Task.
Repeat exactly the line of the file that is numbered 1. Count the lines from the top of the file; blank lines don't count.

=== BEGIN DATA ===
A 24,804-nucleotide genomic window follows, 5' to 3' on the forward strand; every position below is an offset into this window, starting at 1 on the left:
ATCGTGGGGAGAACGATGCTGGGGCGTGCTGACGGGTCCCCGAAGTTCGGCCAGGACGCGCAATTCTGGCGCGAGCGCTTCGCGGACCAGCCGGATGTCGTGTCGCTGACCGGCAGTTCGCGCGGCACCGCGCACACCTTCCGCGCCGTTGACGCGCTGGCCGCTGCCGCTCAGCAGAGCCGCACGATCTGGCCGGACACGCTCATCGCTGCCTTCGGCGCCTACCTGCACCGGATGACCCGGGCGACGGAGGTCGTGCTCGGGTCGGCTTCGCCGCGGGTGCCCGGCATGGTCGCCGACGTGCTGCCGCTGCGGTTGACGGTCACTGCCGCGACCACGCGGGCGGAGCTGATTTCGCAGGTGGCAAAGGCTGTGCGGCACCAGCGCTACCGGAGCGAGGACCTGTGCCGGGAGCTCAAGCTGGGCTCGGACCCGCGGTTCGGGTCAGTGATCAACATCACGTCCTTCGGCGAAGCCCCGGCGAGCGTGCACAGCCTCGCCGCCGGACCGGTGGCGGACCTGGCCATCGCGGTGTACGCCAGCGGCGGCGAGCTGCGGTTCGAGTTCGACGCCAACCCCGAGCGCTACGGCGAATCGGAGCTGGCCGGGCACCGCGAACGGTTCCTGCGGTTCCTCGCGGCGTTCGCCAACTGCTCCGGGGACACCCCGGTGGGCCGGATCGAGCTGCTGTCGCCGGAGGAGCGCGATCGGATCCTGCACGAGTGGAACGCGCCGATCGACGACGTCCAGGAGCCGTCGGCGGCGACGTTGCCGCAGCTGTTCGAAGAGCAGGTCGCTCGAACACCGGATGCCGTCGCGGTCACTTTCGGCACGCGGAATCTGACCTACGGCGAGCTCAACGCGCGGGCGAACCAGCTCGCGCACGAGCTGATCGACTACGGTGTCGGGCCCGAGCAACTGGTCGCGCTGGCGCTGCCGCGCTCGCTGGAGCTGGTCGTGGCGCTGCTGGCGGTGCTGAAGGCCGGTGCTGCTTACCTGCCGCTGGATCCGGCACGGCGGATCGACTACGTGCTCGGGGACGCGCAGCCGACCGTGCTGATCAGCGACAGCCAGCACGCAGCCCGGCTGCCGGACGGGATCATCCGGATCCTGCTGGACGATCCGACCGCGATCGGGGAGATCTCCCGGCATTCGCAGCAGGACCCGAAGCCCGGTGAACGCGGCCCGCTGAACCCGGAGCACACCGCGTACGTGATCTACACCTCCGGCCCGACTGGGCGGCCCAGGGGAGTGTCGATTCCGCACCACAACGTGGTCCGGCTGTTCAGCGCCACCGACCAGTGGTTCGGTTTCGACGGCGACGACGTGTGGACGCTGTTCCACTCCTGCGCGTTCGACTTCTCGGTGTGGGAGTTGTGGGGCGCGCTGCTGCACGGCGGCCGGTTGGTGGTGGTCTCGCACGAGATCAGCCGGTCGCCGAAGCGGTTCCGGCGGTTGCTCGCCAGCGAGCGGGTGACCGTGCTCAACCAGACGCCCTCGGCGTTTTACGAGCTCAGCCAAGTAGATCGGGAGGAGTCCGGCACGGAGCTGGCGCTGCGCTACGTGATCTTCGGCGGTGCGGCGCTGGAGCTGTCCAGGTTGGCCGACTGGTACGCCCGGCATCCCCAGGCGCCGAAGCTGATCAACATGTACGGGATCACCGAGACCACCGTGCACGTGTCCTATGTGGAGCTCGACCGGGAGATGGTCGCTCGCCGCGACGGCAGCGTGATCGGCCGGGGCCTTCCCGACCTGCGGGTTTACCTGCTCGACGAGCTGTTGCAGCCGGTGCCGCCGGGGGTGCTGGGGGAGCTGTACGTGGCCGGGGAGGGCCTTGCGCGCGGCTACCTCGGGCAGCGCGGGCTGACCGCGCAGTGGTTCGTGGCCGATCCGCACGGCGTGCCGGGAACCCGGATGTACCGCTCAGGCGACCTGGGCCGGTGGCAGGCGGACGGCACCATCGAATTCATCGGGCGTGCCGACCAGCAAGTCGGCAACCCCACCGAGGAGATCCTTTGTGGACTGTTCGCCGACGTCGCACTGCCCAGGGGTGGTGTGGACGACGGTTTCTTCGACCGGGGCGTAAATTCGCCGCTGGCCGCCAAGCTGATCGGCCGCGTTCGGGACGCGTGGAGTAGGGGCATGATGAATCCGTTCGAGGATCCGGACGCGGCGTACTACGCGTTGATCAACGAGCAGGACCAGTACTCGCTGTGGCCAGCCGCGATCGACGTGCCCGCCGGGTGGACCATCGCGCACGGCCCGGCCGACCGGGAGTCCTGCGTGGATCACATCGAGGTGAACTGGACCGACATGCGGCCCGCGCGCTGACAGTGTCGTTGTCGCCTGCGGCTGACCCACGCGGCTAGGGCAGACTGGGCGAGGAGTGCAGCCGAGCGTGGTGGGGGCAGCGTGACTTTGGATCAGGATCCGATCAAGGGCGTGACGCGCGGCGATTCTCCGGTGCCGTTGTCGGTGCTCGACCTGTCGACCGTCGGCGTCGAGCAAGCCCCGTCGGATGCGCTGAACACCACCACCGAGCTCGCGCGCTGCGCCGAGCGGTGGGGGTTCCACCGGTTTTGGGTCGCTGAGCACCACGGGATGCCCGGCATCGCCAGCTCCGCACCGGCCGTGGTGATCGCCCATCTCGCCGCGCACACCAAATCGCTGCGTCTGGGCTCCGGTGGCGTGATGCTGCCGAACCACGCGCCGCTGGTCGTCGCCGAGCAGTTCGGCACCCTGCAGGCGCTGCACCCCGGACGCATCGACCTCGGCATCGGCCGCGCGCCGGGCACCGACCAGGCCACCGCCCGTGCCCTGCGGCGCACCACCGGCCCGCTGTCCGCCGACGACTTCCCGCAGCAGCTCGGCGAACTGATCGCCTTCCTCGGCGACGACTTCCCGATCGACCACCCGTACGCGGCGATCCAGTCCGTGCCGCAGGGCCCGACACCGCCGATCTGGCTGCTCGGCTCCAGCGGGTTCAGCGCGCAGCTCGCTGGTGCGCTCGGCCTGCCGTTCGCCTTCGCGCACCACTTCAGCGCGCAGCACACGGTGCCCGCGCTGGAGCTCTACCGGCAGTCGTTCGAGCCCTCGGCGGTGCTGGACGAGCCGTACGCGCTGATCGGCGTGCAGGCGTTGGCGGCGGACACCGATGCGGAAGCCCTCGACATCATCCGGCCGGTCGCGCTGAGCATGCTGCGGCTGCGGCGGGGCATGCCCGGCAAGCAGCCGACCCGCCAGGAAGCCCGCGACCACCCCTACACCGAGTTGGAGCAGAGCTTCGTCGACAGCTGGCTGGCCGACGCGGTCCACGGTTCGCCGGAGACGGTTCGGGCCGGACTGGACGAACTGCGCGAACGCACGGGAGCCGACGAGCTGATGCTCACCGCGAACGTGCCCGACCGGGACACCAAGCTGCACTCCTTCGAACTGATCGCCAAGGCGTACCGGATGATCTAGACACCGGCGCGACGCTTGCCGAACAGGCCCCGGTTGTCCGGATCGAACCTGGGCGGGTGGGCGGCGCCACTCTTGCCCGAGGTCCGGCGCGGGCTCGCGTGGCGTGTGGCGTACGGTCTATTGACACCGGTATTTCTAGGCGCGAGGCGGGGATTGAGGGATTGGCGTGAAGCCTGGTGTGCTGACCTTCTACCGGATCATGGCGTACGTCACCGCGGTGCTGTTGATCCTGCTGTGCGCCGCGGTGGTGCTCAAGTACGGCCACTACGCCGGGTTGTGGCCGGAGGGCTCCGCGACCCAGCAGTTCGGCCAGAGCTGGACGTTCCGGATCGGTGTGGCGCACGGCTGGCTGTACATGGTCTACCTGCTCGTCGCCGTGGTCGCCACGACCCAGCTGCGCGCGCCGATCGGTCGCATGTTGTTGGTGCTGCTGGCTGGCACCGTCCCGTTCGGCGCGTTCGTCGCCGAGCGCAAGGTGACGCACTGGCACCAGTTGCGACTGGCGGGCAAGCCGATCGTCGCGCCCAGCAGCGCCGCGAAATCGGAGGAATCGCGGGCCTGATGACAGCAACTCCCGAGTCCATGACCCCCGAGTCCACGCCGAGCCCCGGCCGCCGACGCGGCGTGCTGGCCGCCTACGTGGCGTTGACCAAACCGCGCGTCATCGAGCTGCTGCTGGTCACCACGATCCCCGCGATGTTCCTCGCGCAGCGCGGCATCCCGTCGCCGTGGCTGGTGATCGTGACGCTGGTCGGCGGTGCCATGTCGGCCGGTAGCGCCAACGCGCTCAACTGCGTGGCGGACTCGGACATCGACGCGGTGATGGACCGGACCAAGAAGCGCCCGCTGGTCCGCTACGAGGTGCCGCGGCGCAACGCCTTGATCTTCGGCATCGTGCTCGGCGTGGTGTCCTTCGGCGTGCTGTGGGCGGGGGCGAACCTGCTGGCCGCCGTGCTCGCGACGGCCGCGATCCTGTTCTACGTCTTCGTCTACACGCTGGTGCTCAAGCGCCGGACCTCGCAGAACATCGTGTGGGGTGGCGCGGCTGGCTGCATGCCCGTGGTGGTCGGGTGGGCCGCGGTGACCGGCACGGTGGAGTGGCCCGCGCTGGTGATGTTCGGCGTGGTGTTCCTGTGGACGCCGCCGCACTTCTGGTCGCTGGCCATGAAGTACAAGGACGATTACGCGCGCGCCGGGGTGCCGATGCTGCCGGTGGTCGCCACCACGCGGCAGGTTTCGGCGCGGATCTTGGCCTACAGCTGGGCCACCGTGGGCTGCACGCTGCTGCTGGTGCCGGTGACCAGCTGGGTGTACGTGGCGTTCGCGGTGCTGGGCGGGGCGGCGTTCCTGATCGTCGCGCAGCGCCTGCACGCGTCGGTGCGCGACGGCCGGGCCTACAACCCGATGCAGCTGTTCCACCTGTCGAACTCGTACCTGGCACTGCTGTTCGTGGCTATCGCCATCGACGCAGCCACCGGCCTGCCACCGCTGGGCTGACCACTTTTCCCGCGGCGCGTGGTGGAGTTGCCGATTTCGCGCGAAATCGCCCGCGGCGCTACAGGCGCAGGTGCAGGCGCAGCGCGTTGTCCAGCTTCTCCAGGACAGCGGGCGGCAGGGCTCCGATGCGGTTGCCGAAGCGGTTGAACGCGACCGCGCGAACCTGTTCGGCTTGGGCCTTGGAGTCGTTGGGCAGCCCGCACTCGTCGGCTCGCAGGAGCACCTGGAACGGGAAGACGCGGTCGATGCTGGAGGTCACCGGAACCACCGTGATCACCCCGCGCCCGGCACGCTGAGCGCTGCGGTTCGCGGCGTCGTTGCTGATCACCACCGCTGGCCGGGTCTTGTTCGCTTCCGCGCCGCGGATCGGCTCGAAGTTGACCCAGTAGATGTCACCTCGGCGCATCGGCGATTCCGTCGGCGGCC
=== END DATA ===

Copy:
A 24,804-nucleotide genomic window follows, 5' to 3' on the forward strand; every position below is an offset into this window, starting at 1 on the left: